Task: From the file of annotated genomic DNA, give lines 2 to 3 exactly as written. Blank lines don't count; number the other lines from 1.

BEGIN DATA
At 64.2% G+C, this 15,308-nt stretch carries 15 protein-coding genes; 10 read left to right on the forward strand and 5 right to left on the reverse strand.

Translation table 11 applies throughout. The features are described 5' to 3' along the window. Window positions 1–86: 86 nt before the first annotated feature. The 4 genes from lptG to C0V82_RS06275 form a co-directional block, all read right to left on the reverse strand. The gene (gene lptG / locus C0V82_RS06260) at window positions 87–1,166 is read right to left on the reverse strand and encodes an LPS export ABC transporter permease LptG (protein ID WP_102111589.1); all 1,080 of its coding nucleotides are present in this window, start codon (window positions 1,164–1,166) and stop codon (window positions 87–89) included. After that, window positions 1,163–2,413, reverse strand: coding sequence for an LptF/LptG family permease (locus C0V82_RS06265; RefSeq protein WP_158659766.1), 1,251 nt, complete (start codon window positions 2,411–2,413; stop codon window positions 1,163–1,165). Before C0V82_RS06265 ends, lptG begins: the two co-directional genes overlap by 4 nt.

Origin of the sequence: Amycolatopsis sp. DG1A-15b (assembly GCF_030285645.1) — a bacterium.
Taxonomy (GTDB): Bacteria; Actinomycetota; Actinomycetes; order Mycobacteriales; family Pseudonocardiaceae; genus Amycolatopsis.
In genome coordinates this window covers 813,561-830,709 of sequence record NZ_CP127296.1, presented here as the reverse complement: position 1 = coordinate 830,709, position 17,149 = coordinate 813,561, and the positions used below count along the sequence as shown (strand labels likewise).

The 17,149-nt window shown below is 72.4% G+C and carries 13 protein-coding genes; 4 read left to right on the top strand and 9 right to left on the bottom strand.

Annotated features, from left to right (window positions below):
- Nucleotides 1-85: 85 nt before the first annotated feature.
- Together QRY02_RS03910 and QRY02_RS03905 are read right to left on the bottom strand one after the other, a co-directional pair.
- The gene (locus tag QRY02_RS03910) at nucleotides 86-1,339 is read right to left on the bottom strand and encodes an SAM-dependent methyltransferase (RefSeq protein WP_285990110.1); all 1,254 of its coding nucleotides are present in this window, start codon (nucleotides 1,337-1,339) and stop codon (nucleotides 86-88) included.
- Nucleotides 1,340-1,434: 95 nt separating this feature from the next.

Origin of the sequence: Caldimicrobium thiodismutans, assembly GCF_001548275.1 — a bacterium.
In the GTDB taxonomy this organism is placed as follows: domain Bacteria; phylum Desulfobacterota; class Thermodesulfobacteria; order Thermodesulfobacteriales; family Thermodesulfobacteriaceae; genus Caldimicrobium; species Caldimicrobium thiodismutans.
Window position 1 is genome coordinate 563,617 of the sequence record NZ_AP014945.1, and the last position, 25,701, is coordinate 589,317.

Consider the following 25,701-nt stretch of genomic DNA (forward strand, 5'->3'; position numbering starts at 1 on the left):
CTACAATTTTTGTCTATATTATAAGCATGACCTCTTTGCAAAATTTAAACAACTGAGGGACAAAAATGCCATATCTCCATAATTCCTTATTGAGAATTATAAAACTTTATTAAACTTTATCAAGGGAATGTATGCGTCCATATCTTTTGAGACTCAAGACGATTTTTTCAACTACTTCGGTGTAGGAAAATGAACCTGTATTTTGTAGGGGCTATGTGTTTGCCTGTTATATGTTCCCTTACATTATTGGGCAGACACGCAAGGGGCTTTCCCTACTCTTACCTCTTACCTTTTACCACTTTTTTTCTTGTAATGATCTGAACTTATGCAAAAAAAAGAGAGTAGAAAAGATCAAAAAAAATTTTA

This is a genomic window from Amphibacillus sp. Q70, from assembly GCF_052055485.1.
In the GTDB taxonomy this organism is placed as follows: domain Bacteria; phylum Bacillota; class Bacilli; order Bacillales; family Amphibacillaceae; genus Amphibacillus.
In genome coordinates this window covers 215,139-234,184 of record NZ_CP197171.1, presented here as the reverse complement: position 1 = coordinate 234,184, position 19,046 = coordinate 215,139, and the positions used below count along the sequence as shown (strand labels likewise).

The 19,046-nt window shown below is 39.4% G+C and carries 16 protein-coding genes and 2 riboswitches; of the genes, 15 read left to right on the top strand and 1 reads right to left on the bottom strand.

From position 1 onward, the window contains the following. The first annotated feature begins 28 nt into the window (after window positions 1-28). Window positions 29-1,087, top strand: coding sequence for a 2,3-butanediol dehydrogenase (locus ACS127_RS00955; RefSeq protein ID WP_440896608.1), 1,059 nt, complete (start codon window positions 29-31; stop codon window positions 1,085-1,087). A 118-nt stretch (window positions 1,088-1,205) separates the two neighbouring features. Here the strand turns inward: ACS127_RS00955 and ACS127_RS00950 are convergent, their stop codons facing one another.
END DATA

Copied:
Translation table 11 applies throughout. The features are described 5' to 3' along the window. Window positions 1–86: 86 nt before the first annotated feature. The 4 genes from lptG to C0V82_RS06275 form a co-directional block, all read right to left on the reverse strand. The gene (gene lptG / locus C0V82_RS06260) at window positions 87–1,166 is read right to left on the reverse strand and encodes an LPS export ABC transporter permease LptG (protein ID WP_102111589.1); all 1,080 of its coding nucleotides are present in this window, start codon (window positions 1,164–1,166) and stop codon (window positions 87–89) included. After that, window positions 1,163–2,413, reverse strand: coding sequence for an LptF/LptG family permease (locus C0V82_RS06265; RefSeq protein WP_158659766.1), 1,251 nt, complete (start codon window positions 2,411–2,413; stop codon window positions 1,163–1,165). Before C0V82_RS06265 ends, lptG begins: the two co-directional genes overlap by 4 nt.

Origin of the sequence: Amycolatopsis sp. DG1A-15b (assembly GCF_030285645.1) — a bacterium.